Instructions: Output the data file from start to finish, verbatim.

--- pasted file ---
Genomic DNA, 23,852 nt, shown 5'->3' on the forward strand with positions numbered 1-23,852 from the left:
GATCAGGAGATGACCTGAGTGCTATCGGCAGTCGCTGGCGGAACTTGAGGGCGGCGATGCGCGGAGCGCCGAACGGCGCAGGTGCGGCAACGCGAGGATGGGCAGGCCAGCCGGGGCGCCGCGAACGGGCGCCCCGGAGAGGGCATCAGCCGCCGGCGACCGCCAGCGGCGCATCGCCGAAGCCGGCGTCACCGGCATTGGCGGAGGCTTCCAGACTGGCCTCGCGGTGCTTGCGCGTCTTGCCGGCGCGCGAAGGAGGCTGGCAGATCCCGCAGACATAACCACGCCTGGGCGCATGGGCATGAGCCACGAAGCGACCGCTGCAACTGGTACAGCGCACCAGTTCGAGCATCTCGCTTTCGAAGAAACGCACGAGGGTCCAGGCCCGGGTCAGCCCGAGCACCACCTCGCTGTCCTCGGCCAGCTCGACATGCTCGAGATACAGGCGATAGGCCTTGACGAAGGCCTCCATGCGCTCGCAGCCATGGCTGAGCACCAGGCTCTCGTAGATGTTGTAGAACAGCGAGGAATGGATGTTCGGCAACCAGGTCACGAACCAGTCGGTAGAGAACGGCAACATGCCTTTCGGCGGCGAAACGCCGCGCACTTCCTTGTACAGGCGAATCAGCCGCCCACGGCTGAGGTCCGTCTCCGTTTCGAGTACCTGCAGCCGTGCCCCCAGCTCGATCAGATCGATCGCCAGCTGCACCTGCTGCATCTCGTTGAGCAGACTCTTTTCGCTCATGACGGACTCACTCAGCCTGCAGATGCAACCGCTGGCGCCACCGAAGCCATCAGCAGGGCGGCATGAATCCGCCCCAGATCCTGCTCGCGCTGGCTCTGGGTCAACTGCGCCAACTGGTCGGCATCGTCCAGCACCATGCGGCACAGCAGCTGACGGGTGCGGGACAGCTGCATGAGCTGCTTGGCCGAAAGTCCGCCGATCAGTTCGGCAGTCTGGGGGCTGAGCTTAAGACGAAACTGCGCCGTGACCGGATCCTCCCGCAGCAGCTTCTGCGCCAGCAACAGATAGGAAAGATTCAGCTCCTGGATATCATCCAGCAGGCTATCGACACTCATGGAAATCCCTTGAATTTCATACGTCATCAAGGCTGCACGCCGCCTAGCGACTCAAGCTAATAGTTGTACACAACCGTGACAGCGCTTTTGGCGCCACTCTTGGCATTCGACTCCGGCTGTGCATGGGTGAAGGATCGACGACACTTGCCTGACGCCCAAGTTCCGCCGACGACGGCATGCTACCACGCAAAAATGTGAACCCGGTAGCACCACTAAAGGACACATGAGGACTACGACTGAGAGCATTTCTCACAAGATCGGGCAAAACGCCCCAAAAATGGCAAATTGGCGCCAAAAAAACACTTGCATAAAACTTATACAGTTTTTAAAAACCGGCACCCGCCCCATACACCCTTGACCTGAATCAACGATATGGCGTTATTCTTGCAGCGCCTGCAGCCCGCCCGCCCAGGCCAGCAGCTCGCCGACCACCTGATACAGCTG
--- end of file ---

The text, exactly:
Genomic DNA, 23,852 nt, shown 5'->3' on the forward strand with positions numbered 1-23,852 from the left:
GATCAGGAGATGACCTGAGTGCTATCGGCAGTCGCTGGCGGAACTTGAGGGCGGCGATGCGCGGAGCGCCGAACGGCGCAGGTGCGGCAACGCGAGGATGGGCAGGCCAGCCGGGGCGCCGCGAACGGGCGCCCCGGAGAGGGCATCAGCCGCCGGCGACCGCCAGCGGCGCATCGCCGAAGCCGGCGTCACCGGCATTGGCGGAGGCTTCCAGACTGGCCTCGCGGTGCTTGCGCGTCTTGCCGGCGCGCGAAGGAGGCTGGCAGATCCCGCAGACATAACCACGCCTGGGCGCATGGGCATGAGCCACGAAGCGACCGCTGCAACTGGTACAGCGCACCAGTTCGAGCATCTCGCTTTCGAAGAAACGCACGAGGGTCCAGGCCCGGGTCAGCCCGAGCACCACCTCGCTGTCCTCGGCCAGCTCGACATGCTCGAGATACAGGCGATAGGCCTTGACGAAGGCCTCCATGCGCTCGCAGCCATGGCTGAGCACCAGGCTCTCGTAGATGTTGTAGAACAGCGAGGAATGGATGTTCGGCAACCAGGTCACGAACCAGTCGGTAGAGAACGGCAACATGCCTTTCGGCGGCGAAACGCCGCGCACTTCCTTGTACAGGCGAATCAGCCGCCCACGGCTGAGGTCCGTCTCCGTTTCGAGTACCTGCAGCCGTGCCCCCAGCTCGATCAGATCGATCGCCAGCTGCACCTGCTGCATCTCGTTGAGCAGACTCTTTTCGCTCATGACGGACTCACTCAGCCTGCAGATGCAACCGCTGGCGCCACCGAAGCCATCAGCAGGGCGGCATGAATCCGCCCCAGATCCTGCTCGCGCTGGCTCTGGGTCAACTGCGCCAACTGGTCGGCATCGTCCAGCACCATGCGGCACAGCAGCTGACGGGTGCGGGACAGCTGCATGAGCTGCTTGGCCGAAAGTCCGCCGATCAGTTCGGCAGTCTGGGGGCTGAGCTTAAGACGAAACTGCGCCGTGACCGGATCCTCCCGCAGCAGCTTCTGCGCCAGCAACAGATAGGAAAGATTCAGCTCCTGGATATCATCCAGCAGGCTATCGACACTCATGGAAATCCCTTGAATTTCATACGTCATCAAGGCTGCACGCCGCCTAGCGACTCAAGCTAATAGTTGTACACAACCGTGACAGCGCTTTTGGCGCCACTCTTGGCATTCGACTCCGGCTGTGCATGGGTGAAGGATCGACGACACTTGCCTGACGCCCAAGTTCCGCCGACGACGGCATGCTACCACGCAAAAATGTGAACCCGGTAGCACCACTAAAGGACACATGAGGACTACGACTGAGAGCATTTCTCACAAGATCGGGCAAAACGCCCCAAAAATGGCAAATTGGCGCCAAAAAAACACTTGCATAAAACTTATACAGTTTTTAAAAACCGGCACCCGCCCCATACACCCTTGACCTGAATCAACGATATGGCGTTATTCTTGCAGCGCCTGCAGCCCGCCCGCCCAGGCCAGCAGCTCGCCGACCACCTGATACAGCTG